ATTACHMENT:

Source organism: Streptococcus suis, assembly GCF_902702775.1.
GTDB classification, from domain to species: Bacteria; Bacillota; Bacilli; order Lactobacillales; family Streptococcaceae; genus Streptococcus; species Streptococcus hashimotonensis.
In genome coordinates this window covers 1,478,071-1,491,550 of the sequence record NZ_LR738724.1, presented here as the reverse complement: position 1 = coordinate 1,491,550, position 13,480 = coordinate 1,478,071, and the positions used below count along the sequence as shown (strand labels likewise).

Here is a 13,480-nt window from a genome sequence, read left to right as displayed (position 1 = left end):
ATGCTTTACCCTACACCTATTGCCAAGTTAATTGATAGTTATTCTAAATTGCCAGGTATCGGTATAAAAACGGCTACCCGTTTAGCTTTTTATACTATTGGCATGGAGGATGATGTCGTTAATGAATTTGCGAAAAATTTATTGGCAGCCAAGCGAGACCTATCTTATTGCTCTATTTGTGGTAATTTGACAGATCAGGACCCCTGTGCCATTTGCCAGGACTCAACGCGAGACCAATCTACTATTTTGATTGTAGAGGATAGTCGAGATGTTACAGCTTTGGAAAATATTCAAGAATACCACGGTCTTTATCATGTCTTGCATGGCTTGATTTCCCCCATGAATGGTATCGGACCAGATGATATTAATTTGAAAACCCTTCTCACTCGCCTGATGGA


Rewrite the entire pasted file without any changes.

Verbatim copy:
Source organism: Streptococcus suis, assembly GCF_902702775.1.
GTDB classification, from domain to species: Bacteria; Bacillota; Bacilli; order Lactobacillales; family Streptococcaceae; genus Streptococcus; species Streptococcus hashimotonensis.
In genome coordinates this window covers 1,478,071-1,491,550 of the sequence record NZ_LR738724.1, presented here as the reverse complement: position 1 = coordinate 1,491,550, position 13,480 = coordinate 1,478,071, and the positions used below count along the sequence as shown (strand labels likewise).

Here is a 13,480-nt window from a genome sequence, read left to right as displayed (position 1 = left end):
ATGCTTTACCCTACACCTATTGCCAAGTTAATTGATAGTTATTCTAAATTGCCAGGTATCGGTATAAAAACGGCTACCCGTTTAGCTTTTTATACTATTGGCATGGAGGATGATGTCGTTAATGAATTTGCGAAAAATTTATTGGCAGCCAAGCGAGACCTATCTTATTGCTCTATTTGTGGTAATTTGACAGATCAGGACCCCTGTGCCATTTGCCAGGACTCAACGCGAGACCAATCTACTATTTTGATTGTAGAGGATAGTCGAGATGTTACAGCTTTGGAAAATATTCAAGAATACCACGGTCTTTATCATGTCTTGCATGGCTTGATTTCCCCCATGAATGGTATCGGACCAGATGATATTAATTTGAAAACCCTTCTCACTCGCCTGATGGA